For the second of what will no doubt be many days, the Democrat-Gazette editorial page's has compared the group formed to support LR School Superintendent Roy Brooks with the Women's Emergency Committee of school crisis fame. It's inaccurate to the point of dishonesty.
I know many members of the WEC. I worked for years on the Central High Museum board with Irene Samuel, a giant of a tiny, feisty woman and bulwark of the WEC. My mother-in-law, too, was a member. They are gone now. They'd never let me speak for them. But I know this much. They might, in their carefully considered and intellectual ways, have decided to support Roy Brooks as superintendent. It is hard for me to believe they would have been much impressed with his programmed cliches and his paternalistic disdain for teachers and strong women, true. But I do know if they chose to support him they would not have done so in the manner of this shadowy and secretly financed group of angry Heights and West Little Rock mommas who've rallied around Brooks.
Irene Samuel and Martha Bass certainly would not have supported Roy Brooks by tearing down the Classroom Teachers Association, a bulwark of civil rights and quality education, including in the 1950s, when it was hard to be either. (Martha was a member.) They would not have accomplished their mission by demonizing a lawyer and their friend, John Walker, who's been fighting for the rights of black people and the disenfranchised for half a century. They'd have made a public, dignified and fact-filled appeal to reason. They'd have perhaps called out one of the Panel of American Women groups in which they participated to bring some cross-cultural understanding to racial issues of the day.
The leader of the rich mamas declines to talk to people like me, with whom she disagrees. She declines to identify the financial supporters of her group, despite an arguable legal and clear moral imperative to do so. The group suggests broadly that black board membes are merely puppets for dark forces; that they are too stupid to make decisions for themselves. Compare this angry, name-calling bunch to the calm and dignified WEC and its appeal ONLY to opening schools for the benefit of children? It's a blood libel.
This group is reminiscent of 1957, to be sure. It's reminiscent of the Central High Mother's League, a similarly angry ad hoc group that sowed dissension and fought to the bitter end to preserve the old system where whites were in control and blacks were to be tolerated if they took their accustomed separate and unequal seats..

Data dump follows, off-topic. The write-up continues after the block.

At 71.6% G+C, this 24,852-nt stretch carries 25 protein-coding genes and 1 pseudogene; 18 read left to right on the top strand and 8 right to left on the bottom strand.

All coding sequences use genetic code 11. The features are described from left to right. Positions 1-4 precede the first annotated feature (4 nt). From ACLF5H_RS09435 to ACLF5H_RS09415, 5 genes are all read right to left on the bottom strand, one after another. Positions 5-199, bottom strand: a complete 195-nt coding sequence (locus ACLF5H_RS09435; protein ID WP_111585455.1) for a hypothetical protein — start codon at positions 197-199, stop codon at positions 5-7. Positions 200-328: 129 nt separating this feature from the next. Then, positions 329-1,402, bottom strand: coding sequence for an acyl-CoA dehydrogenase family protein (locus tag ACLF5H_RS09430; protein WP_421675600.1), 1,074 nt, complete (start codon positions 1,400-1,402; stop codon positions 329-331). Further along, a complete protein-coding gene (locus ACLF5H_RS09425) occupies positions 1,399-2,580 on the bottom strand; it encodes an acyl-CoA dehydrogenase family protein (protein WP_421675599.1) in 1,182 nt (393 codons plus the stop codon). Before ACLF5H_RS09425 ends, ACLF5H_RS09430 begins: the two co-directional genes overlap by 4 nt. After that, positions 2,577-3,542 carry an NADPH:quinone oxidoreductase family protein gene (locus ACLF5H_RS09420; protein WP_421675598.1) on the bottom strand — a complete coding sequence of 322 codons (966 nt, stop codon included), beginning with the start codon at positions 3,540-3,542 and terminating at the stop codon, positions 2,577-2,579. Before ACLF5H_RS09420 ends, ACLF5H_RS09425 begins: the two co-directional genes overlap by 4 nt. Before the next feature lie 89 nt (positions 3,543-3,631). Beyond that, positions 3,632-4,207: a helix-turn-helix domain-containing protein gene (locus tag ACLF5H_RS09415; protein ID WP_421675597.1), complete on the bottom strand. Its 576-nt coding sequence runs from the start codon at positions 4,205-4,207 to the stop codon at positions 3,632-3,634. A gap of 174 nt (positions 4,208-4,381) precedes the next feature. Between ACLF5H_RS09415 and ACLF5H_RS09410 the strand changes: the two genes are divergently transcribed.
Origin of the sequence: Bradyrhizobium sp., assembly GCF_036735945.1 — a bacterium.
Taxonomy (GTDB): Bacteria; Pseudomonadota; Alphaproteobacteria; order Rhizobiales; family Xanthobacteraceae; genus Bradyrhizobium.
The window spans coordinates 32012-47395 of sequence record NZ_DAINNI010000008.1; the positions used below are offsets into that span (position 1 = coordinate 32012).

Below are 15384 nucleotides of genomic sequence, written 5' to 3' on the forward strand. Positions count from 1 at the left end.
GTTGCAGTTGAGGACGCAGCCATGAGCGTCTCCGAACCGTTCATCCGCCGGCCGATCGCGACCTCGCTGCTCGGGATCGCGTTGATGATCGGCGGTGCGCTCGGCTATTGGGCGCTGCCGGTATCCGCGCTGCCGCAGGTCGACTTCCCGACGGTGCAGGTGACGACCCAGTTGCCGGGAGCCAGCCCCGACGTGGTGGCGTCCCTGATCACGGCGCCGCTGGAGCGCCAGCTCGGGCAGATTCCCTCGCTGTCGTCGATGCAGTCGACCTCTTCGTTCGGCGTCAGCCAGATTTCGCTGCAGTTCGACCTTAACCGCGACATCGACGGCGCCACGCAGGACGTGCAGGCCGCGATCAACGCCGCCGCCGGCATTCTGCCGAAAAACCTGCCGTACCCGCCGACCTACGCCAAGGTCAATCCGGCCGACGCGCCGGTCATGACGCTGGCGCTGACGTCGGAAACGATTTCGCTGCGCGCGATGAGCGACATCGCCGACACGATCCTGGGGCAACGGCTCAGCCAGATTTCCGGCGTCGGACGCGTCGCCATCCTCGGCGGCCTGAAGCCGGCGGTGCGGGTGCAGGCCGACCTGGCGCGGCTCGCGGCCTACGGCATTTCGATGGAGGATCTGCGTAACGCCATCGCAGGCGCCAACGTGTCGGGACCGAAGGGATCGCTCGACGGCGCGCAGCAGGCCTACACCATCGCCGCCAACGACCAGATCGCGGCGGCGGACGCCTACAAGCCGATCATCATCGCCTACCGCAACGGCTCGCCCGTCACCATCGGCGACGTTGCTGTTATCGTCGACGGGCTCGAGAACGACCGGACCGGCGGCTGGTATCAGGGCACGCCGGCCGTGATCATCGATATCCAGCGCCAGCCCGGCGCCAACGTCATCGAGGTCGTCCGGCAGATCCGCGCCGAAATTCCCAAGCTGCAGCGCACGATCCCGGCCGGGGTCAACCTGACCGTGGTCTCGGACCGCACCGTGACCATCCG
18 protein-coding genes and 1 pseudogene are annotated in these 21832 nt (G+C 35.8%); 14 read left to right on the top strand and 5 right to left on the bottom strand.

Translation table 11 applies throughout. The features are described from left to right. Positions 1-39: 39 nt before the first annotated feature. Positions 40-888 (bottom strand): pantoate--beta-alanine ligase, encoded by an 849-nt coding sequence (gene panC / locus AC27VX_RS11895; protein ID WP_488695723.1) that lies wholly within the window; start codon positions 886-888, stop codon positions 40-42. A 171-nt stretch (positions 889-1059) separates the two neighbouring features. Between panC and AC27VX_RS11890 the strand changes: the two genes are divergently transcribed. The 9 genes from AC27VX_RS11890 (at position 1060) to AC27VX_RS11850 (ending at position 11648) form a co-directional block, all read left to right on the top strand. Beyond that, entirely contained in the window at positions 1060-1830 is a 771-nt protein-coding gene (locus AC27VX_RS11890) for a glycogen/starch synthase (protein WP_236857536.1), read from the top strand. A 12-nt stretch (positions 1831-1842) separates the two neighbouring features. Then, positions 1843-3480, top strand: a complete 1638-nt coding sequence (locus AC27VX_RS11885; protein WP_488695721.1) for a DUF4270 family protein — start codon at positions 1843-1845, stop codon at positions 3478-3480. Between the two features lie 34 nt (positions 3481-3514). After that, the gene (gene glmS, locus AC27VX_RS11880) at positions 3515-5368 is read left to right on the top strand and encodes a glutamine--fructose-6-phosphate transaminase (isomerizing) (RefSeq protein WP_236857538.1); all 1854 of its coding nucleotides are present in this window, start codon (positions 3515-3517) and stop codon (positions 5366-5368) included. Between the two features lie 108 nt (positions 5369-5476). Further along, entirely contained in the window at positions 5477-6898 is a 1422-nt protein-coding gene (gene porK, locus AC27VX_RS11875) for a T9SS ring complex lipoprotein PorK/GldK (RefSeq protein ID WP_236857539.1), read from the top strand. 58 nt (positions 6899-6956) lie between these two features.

We are heading to catastrophe. There will be a school board meeting where there will be a vote on retaining Roy Brooks. It is possible -- perhaps likely -- that the four-member black majority will vote to fire him. The white minority will vote to retain him. Angry white mothers will fill part of the room. Backed by money from a business community uncomfortable with black board leadership (and egged on, shamefully, from the shadows by board member Larry Berkley) they will attack the character of the black board members, decry the teachers' union and paint John Walker as the Darth Vader of LR schools. Black mothers will fill the remaining space. They will angrily accuse the other side of trying to preserve a plantation system and accuse some good people of racism. They are not much interested in dialogue either.
Neither side, frankly, has distinguished itself or demonstrated an ability to lead. Improbable rumors are rife on both sides. These rumors demean each side in their repetition.
Roy Brooks' management style and his serial lapses in administration decisions are deeply troubling, if not necessarily at the level of a firing offense. But, what's worse, is the absence of a public indication that he's gotten the message of the last election, that voters wanted a change and wanted him to give more deference to ALL members of the School Board. On the other hand, the black majority has moved unsteadily at best and fed the wild rumor-mongering by shifts and feints and private meetings about Brooks. It hasn't inspired confidence either. And it has shown little willingness to reach across the divide and find some common ground.
So we face an explosive meeting, clearly split on racial lines, with the heir to the segregationist newspaper of 1957, the Arkansas Democrat, gleefully whipping up the division editorially and running ads to stir up an angry mob.
Happy 50th anniversary, Little Rock. This episode ought to set the tone for all the anniversary news coverage that is to come. It will be sad. But it will be a fair picture of our community. The minute somebody tells you something is not about race, it's about race.
Breathes there a modern-day Women's Emergency Committee worthy of that venerable group's name?